Traveling to Tanzania
Njombe is a district in Tanzania that is not well-known to much of the population here in the United States. Njombe has an estimated population of 85,747 according to the National Bureau of Statistics Tanzania website. For the next three weeks, the population of Njombe will grow by 12.
Trinity Lutheran Church in Webster City will be sending five individuals to Tanzania to work with the Evangelical Lutheran Church of Tanzania. Those five individuals will be part of a 12-person team consisting of people from Spencer, Cherokee, Fort Dodge, and Algona. They will be guided through parts of Tanzania by the program director of the ELCT Gabriel Nduye.
The Western Iowa Synod, which Trinity Lutheran Church is included in, has a companion synod relationship with the Southern Diocese of the Lutheran Church in Tanzania. They will be headed to Njombe, where the Southern Diocese headquarters are located. The relationship between the synod and Southern Diocese is nearly 15 years old.
“In that time we’ve created ministries that we share with them. We help support them and provide some financial support and some expertise. We walk with them as they do these projects on the ground,” said Trinity Lutheran Church Pastor Mike Kroona.
“We worked with them to start a girls’ school that we’ll be visiting,” said Mike Kroona. “There’s a well project to drill well water for villages in the Diocese. There’s a place called the Center for Agricultural Development. We support a hospital. We’ll be spending time exploring and working in all these different areas.”
Kroona, his wife, Shelby Kroona, Alex Hooker, 15, Isabelle Hooker, 15, and Kamren Neddermeyer, 14, will be traveling for over two days to reach their destination.
Preparations for this trip began in January. Team members fundraised by selling cookies, receiving donations, and getting support from family members and the Trinity Lutheran Church congregation. They were able to raise over $12,000.
“Our hosts from Tanzania came down to talk with us, so we got to meet them and they kind of told us what we would be experiencing,” said Isabelle Hooker.
The team will be flying into Dar es Salaam and make the long trek to their final destination of Njombe. They leave Thursday morning and are expected to return Friday, August 12.
“It’s a very long trip. We leave at 11 a.m. Thursday morning. We land in Tanzania at 10 p.m. Friday evening and then it’s a 13-hour bus ride to Njombe,” said Shelby Kroona. “It’s a long journey.”
“I decided to go because it seemed like a good experience and we would learn a lot from it,” said Isabelle Hooker.
Mike Kroona noted many differences in culture that may contribute to opening the eyes of team members, including worship styles.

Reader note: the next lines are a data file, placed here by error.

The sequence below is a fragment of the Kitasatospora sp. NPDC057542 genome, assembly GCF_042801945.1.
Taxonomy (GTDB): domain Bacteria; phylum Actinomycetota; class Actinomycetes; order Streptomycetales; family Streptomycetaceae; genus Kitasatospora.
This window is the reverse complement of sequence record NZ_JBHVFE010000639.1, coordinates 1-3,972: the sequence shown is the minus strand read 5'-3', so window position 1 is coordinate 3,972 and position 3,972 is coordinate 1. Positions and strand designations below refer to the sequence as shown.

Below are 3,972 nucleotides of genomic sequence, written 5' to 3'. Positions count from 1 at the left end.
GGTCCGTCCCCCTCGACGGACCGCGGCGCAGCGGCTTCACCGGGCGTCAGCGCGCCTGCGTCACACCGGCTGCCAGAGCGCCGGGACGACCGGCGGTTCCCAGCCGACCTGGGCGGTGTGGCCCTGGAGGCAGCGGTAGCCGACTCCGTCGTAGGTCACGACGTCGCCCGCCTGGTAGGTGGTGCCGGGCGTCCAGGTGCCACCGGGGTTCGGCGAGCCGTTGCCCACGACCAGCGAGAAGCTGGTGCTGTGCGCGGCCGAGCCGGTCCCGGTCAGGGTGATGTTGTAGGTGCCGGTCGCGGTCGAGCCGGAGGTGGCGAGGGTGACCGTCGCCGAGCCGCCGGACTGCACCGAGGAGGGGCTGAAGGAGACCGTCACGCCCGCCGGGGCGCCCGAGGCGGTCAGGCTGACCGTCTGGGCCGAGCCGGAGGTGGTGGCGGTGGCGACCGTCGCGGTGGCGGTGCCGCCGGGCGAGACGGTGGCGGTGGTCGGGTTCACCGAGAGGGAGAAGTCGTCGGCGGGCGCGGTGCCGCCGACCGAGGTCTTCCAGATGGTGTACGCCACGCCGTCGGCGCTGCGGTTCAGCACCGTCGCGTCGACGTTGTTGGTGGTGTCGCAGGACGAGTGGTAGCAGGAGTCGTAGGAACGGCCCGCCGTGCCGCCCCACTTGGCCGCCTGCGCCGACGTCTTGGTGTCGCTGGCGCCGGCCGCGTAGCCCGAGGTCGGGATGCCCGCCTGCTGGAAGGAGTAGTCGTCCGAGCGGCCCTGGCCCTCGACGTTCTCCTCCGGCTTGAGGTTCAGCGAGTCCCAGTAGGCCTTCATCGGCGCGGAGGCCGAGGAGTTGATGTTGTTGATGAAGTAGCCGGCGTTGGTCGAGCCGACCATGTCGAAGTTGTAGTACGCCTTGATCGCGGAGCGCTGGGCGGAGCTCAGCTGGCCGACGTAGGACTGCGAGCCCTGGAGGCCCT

“It’s a different culture and to recognize while we worship the same God, how we do it may be different,” said Mike Kroona.
“I thought this would be a good opportunity to experience another culture and see how they worship and do things there,” said Alex Hooker.
“I’ve always been interested in other cultures and I thought it would be a pretty cool way to grow in faith and get to learn a lot,” said Kamren Neddermeyer.
Mike Kroona noted the special relationships used to make the partnership between the Synod and Diocese.
“You join them and you walk with them and you work with them and you learn with them,” said Mike Kroona. “You set up relationships and you learn from them what they want and they think they need. That’s how the girls’ center came about. That’s how the CAD came about.”
“Tanzania is a third-world country. The average income of an average family is $350 American dollars a year,” said Shelby Kroona. “So by using this model, through our partnership, we know that if a well is brought to the community, it will free up time for women and young girls to go to school.”
“We know that once you start educating and providing safe, clean water, villages and communities are able to thrive and have some economic change and grow from that,” said Shelby Kroona.
Shelby Kroona, who is the Hamilton County Public Health Administrator, is most excited about visiting the medical facilities in Tanzania.
“One of the things that I’m looking forward to is that I’m going to be meeting with the head doctor at the hospital,” said Shelby Kroona, “They are in need of some equipment so when we get back, the churches in Western Iowa hopefully will be able to get together and furnish an ultrasound machine for the hospital or whatever else they may need.”
The team will be bringing toys, toothbrushes, socks, and undergarments for children in local orphanages.
Towards the end of the trip, the group will be treated to a wildlife safari ini Ruaha National Park.
Mike Kroona said the group is hoping to do a couple updates a week with photos and text via Facebook. To check out what the group is up to, visit the Facebook page WIS Tanzania Youth Trip 2016.
“We’re hoping to have better connectivity so we can share what we are up to,” said Mike Kroona.
“I think the whole trip is just going to be an awesome experience. I’m excited for it,” said Neddermeyer.
Mike Kroona thanked the congregation and community for their support as the team gets ready to take off and asks for prayers as they travel and experience the mission field.
“Pray for us because it is a crazy world out there,” said Mike Kroona.